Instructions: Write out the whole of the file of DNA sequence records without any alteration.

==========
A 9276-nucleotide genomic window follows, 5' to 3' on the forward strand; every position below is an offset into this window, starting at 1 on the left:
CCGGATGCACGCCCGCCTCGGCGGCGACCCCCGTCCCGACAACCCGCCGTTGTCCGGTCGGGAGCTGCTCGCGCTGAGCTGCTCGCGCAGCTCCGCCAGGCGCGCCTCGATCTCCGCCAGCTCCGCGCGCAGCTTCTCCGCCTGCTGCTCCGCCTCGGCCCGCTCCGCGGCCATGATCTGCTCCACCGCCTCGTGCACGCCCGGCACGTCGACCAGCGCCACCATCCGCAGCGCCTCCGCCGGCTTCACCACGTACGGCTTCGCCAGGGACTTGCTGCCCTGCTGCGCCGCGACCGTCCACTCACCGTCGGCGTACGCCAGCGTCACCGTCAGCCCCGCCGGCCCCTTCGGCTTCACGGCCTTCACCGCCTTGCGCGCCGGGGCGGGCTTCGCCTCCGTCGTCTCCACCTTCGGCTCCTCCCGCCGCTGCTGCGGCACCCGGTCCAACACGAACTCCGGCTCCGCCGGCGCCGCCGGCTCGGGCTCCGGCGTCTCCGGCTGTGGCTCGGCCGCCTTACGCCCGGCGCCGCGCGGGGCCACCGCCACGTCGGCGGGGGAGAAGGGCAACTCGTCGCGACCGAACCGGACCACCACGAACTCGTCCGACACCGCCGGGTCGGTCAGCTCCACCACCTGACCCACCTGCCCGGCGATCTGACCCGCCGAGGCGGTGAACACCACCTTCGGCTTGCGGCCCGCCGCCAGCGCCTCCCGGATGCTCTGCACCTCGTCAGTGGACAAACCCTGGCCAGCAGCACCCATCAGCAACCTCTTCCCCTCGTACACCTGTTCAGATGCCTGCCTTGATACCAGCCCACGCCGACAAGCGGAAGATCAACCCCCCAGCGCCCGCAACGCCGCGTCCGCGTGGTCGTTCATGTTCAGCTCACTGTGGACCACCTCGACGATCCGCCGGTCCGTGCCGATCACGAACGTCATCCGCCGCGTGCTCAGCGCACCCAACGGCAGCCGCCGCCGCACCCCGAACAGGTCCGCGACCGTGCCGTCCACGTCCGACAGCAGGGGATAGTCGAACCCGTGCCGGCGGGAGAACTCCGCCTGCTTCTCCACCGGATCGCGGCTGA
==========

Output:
A 9276-nucleotide genomic window follows, 5' to 3' on the forward strand; every position below is an offset into this window, starting at 1 on the left:
CCGGATGCACGCCCGCCTCGGCGGCGACCCCCGTCCCGACAACCCGCCGTTGTCCGGTCGGGAGCTGCTCGCGCTGAGCTGCTCGCGCAGCTCCGCCAGGCGCGCCTCGATCTCCGCCAGCTCCGCGCGCAGCTTCTCCGCCTGCTGCTCCGCCTCGGCCCGCTCCGCGGCCATGATCTGCTCCACCGCCTCGTGCACGCCCGGCACGTCGACCAGCGCCACCATCCGCAGCGCCTCCGCCGGCTTCACCACGTACGGCTTCGCCAGGGACTTGCTGCCCTGCTGCGCCGCGACCGTCCACTCACCGTCGGCGTACGCCAGCGTCACCGTCAGCCCCGCCGGCCCCTTCGGCTTCACGGCCTTCACCGCCTTGCGCGCCGGGGCGGGCTTCGCCTCCGTCGTCTCCACCTTCGGCTCCTCCCGCCGCTGCTGCGGCACCCGGTCCAACACGAACTCCGGCTCCGCCGGCGCCGCCGGCTCGGGCTCCGGCGTCTCCGGCTGTGGCTCGGCCGCCTTACGCCCGGCGCCGCGCGGGGCCACCGCCACGTCGGCGGGGGAGAAGGGCAACTCGTCGCGACCGAACCGGACCACCACGAACTCGTCCGACACCGCCGGGTCGGTCAGCTCCACCACCTGACCCACCTGCCCGGCGATCTGACCCGCCGAGGCGGTGAACACCACCTTCGGCTTGCGGCCCGCCGCCAGCGCCTCCCGGATGCTCTGCACCTCGTCAGTGGACAAACCCTGGCCAGCAGCACCCATCAGCAACCTCTTCCCCTCGTACACCTGTTCAGATGCCTGCCTTGATACCAGCCCACGCCGACAAGCGGAAGATCAACCCCCCAGCGCCCGCAACGCCGCGTCCGCGTGGTCGTTCATGTTCAGCTCACTGTGGACCACCTCGACGATCCGCCGGTCCGTGCCGATCACGAACGTCATCCGCCGCGTGCTCAGCGCACCCAACGGCAGCCGCCGCCGCACCCCGAACAGGTCCGCGACCGTGCCGTCCACGTCCGACAGCAGGGGATAGTCGAACCCGTGCCGGCGGGAGAACTCCGCCTGCTTCTCCACCGGATCGCGGCTGA